All in the merry month of May
When the green buds they were swelling,
William Green on his death-bed lay
For the love of Barbara Allen.
He sent his servant to the town
To the place where she was dwelling
Saying "Love, there is a call for you
If your name is Barbara Allen."
She was very slowly getting up
And very slowly going,
The only words she said to him
Were "Young man I think you're dying."
"Don't you remember the other day
When you were in town a-drinking,
You drank a health to the ladies all around
And slighted Barbara Allen?"
"O yes, I remember the other day
When I was in town a-drinking,
I drank a health to the ladies all around,
But my love to Barbara Allen."
He turned his pale face to the wall
And death was in him dwelling;
"Adieu, adieu, to my friends all,
Be kind to Barbara Allen."
When she got in two miles of town
She heard the death bells ringing:
They rang so clear, as if to say
"Hard-hearted Barbara Allen!"
So she looked east and she looked west
And saw the cold corpse coming,
She says "Come round you nice young man
And let me look upon you."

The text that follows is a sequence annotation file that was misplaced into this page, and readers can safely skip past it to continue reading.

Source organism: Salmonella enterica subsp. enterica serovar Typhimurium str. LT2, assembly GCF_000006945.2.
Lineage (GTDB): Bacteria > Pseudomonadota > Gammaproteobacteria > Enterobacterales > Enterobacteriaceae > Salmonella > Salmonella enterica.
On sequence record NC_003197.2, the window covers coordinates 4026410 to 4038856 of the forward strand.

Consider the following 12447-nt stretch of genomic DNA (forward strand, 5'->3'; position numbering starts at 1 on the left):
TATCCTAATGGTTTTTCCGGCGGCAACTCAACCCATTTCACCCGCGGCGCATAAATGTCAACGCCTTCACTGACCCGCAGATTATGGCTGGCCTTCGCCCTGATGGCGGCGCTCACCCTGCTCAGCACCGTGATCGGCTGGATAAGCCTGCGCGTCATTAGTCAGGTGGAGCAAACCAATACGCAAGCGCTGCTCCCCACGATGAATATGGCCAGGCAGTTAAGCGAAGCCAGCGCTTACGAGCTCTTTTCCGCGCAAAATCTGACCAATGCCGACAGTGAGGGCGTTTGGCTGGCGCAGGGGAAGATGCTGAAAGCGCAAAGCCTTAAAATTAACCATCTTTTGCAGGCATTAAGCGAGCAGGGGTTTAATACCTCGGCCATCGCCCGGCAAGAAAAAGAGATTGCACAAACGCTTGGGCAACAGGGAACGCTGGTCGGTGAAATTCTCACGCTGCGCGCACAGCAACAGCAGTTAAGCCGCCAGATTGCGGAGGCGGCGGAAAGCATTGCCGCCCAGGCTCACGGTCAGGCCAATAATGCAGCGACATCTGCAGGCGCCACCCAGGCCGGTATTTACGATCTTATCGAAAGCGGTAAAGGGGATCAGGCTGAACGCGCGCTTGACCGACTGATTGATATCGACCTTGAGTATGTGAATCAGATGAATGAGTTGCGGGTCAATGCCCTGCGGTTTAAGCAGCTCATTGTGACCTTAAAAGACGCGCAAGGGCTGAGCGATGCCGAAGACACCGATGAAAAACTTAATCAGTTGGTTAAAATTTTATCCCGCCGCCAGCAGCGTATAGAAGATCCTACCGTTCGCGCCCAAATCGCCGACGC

The more she looked the more she grieved
Until she burst out crying
"Perhaps I could have saved that young man's life
Who now is here a-lying."
"O Mother, O Mother, come make my bed
O make it both soft and narrow,
For sweet William died to-day
And I will die to-morrow."
"O Father, O Father, come dig my grave
O dig it deep and narrow,
For sweet William died in love
And I will die in sorrow."
Sweet William was buried in the old church tomb,
Barbara Allen was buried in the yard;
Out of William's heart grew a red rose,
Out of Barbara Allen's grew a brier.
They grew and grew to the old church tower
And they could not grow any higher;
And at the end tied a true lover's knot
And the rose wrapped around the brier.